Liz Bohannon: Beginner’s PluckPublished August 13, 2019
TOPICS IN THIS ARTICLELeading Yourself
The following are notes from Liz Bohannon’s talk at #GLS19. Use them to help you apply the content you learned at the Summit.
Story of Ethiopian shoe factory: Liz forgot it was Saturday at the factory, and the bell signal meant the day was over, not the lunch break. She continued working and ended up locked in until two Ethiopian women heard her banging on the door for help when they were walking by.
Story of her journey: Five years ago, Liz designed strappy sandals–flip flops that don’t flop. She was not interested in fashion or intending to be a designer. She needed to sell a tremendous amount of sandals to create the community and opportunity she dreamed of for the women in East Africa.
- Realized being locked in the shoe factory she was afraid–not just of the outcome but of the journey she is now on.
- Waking up most days in a state of fear.
- Thought today is the day the curtain got pulled back.
- Felt like an imposter and a fake.
- Not living up to her expectations of using her journalism degree.
- Did she have any business running a business?
Is this all just beginner’s luck?
- Luck refers to the supposed phenomenon of novices experiencing disproportionate frequency of success or succeeding against an expert in a given activity.
- When business decisions and opportunity arose, Liz felt the insecurity of failure and embarrassment.
Stages of Learning
Stage 1: Land of unconscious incompetence: You don’t know what you don’t know
Stage 2: Conscious incompetence: You know what you don’t know
- Where the ego hurts most
- Fake it till you make it” culture
Stage 3: Conscious Competence: I can do it, but it takes effort
Stage 4: Unconscious Competence: I am so good at this; I can do it with little effort
- The stages of learning are a cycle not a step-by-step process
- If we look at it in steps, it limits our ability as leaders, and we act out of fear of losing our place at the top or make comparisons of where we should be
How to become a more courageous, innovative and creative leader
1. Dream Small
- You’re never going to find your passion
- Pluck–knowing you don’t need to find a passion but you can build it
- You are average, most of us are living in the middle of the bell curve
- You don’t need to be above average to live an extraordinary life
- If we can just get over ourselves and own our average, we will go on to build lives of purpose, passion and impact
- What is meant to be inspirational is actually creating fear, anxiety and serious analysis paralysis
2. Analysis paralysis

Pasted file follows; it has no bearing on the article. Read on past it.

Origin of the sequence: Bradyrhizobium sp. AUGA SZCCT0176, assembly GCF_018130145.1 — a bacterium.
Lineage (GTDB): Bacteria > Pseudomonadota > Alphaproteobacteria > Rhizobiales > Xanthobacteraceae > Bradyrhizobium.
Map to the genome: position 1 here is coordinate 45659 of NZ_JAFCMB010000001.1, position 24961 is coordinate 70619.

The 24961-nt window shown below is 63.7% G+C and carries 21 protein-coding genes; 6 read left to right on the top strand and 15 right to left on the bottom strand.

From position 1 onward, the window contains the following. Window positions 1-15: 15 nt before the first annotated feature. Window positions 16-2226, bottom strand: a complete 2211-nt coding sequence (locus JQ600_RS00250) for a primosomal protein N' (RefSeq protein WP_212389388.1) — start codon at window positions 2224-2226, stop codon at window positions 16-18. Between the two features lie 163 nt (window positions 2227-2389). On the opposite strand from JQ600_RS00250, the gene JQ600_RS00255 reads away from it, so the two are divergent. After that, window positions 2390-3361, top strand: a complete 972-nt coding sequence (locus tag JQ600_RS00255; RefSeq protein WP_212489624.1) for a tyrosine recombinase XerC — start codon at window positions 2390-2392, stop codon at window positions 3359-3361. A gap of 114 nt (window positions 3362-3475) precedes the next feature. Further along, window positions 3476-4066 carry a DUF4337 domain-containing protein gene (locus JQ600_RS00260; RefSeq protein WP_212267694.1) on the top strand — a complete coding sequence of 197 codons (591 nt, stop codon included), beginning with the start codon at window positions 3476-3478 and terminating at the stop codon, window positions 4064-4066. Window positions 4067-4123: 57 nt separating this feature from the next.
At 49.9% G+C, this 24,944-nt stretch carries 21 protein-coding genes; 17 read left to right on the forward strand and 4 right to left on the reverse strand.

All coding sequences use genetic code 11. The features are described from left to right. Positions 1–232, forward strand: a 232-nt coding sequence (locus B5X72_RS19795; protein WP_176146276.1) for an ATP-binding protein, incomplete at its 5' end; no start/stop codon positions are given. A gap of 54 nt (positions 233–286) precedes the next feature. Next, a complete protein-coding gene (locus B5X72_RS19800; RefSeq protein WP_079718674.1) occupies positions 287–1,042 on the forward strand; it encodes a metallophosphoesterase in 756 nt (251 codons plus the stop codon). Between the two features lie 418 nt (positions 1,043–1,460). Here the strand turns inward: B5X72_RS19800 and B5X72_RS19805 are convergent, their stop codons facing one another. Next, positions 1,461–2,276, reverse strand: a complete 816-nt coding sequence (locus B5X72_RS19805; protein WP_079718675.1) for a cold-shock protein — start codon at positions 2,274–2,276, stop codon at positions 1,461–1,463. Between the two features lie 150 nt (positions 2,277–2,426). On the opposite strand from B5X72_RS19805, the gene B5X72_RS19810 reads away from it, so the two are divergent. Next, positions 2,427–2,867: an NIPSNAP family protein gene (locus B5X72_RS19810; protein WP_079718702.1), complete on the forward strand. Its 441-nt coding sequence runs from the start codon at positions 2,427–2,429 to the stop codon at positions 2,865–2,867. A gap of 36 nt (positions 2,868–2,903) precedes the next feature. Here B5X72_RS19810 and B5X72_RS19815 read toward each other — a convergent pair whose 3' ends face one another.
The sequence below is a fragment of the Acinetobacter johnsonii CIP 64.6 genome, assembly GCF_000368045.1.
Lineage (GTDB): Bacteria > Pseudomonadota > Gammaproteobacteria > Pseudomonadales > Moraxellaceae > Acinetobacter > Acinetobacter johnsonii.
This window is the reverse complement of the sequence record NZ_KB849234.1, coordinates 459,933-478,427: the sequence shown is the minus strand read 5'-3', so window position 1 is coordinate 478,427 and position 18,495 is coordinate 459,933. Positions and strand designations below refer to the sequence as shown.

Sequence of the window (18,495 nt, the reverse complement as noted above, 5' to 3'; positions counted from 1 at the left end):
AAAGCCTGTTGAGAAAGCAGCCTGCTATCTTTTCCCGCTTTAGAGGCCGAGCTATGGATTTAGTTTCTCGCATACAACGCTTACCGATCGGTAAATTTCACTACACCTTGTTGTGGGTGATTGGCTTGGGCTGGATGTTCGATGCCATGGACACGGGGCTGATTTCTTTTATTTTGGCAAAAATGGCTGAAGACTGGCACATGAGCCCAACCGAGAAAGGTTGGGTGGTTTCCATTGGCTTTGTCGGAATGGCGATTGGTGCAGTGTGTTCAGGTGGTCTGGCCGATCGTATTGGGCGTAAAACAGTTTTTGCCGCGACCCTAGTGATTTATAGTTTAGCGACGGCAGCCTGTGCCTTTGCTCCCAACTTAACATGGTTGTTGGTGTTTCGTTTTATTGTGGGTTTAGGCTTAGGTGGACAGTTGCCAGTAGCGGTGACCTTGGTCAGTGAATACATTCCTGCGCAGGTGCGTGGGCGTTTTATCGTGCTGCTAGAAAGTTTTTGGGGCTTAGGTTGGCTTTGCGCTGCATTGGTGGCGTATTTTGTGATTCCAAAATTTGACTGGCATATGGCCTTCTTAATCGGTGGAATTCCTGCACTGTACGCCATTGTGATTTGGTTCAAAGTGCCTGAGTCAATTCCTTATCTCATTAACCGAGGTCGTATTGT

- How do you get the big dream in the first place?
- I have this dream, but I haven’t done anything with it
3. Use your power
- Think of how you can use your power and privilege in your platform to make the world better for others
Story of introductions: When Liz is announced, a lot of times the introducer will say something to the effect of how she quit her one-way job, moved to Uganda. She’s a big dreamer–and while it’s quite nice for her ego, it’s not how the story went down. She moved to Uganda and made friends, started a chicken farm.
- Liz felt passionate about issues women and girls were facing around the world and took classes in college
- She plotted and planned the big dream that would bring millions of girls out of poverty while looking for a job post-graduate school
- Accepted a corporate job, holding the big dream in her back pocket
- What are you saying and what is the community you are building?
- Started dreaming small
- Liz didn’t start with bringing one million girls out of poverty; it started with knowing and making one friend who was experiencing poverty and hardship
- Become a doer not a dreamer
Do not do anything else before giving yourself and those you lead to dream small.
- Leadership isn’t about building your own little kingdom and making your life better; it’s for all
- Nobody needs or wants you to be their hero
- Do the hard work in yourself
- The role of leaders is not to be the hero of anyone else’s story, but rather to do the hard work in ourselves so that we can inspire and equip others to be the hero of theirs
Plucks fly together!
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About the Author
Liz Bohannon is the founder of Sseko Designs, a socially-conscious fashion brand that works to create leadership and educational opportunities for women across the globe. She believes that business is a powerful platform for social change and that girls are our future. She was named by Bloomberg Businessweek as a top social entrepreneur and by Forbes as a top 20 speaker. In her book, Beginner’s Pluck, releasing at the Summit, Bohannon uses her journey to explore 14 principles for not finding, but building a life of purpose, passion and impact.
Years at GLS 2017